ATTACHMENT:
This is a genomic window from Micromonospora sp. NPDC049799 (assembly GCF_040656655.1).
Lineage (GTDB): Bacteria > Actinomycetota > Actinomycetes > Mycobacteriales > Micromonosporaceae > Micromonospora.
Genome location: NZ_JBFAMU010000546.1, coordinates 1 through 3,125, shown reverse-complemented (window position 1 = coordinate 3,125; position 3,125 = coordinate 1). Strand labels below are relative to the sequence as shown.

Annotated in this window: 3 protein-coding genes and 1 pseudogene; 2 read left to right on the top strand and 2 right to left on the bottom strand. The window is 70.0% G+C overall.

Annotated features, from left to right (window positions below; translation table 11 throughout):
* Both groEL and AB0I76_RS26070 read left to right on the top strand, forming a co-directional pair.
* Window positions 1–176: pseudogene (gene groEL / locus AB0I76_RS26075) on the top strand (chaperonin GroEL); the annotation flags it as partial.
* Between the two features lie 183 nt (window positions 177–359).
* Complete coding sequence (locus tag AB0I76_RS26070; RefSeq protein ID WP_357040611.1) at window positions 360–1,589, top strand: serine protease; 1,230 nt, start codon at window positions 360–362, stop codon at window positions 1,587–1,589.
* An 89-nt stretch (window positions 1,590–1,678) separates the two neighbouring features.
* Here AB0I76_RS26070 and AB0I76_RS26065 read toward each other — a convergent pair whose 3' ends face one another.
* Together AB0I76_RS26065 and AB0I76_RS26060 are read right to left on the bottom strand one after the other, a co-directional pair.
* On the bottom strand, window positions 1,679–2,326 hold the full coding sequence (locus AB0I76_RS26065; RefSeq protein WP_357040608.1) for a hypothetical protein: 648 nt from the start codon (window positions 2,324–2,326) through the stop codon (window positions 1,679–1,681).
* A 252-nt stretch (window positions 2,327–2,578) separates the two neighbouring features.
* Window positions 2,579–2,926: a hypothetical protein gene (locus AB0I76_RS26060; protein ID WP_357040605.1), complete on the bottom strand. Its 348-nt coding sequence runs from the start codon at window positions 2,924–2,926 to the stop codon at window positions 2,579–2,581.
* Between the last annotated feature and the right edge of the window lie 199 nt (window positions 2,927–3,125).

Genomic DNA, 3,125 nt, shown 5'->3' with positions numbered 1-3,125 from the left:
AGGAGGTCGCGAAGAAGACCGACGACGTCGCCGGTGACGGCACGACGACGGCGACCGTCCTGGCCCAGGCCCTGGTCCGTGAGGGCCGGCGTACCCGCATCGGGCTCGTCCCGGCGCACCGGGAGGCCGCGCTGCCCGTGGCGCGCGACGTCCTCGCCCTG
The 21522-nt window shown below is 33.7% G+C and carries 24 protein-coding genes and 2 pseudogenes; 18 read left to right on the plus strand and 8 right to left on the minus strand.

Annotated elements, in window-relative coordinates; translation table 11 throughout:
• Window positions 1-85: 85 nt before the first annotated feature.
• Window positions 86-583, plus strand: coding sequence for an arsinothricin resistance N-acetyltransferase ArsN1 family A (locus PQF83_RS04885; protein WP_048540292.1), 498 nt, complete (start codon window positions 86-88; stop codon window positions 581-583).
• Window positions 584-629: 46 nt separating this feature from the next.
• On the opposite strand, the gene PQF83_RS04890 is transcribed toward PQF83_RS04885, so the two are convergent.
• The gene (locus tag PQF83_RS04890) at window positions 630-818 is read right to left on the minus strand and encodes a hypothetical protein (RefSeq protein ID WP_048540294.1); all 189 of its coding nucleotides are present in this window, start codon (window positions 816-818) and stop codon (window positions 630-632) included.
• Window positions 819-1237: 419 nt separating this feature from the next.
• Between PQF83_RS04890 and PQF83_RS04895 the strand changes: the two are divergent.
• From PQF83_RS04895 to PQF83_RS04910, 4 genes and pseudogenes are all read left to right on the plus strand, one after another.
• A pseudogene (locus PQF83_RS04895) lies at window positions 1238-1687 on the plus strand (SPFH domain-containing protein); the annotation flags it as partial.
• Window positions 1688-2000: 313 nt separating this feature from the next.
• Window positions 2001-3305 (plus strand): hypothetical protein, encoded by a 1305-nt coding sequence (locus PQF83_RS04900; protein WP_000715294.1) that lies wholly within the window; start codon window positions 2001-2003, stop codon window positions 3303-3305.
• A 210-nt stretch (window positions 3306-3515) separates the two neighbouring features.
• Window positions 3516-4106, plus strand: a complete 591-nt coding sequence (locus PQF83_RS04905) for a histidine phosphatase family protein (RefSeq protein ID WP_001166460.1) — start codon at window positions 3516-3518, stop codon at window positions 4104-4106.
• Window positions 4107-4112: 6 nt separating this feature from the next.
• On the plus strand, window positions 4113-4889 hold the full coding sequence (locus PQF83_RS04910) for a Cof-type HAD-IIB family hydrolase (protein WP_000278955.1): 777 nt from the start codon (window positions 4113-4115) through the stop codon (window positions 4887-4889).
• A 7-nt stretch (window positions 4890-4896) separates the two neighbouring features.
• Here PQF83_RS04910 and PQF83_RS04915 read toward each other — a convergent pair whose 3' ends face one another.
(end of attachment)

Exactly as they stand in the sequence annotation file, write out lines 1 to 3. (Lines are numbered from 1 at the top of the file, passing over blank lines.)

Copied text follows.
This is a genomic window from Micromonospora sp. NPDC049799 (assembly GCF_040656655.1).
Lineage (GTDB): Bacteria > Actinomycetota > Actinomycetes > Mycobacteriales > Micromonosporaceae > Micromonospora.
Genome location: NZ_JBFAMU010000546.1, coordinates 1 through 3,125, shown reverse-complemented (window position 1 = coordinate 3,125; position 3,125 = coordinate 1). Strand labels below are relative to the sequence as shown.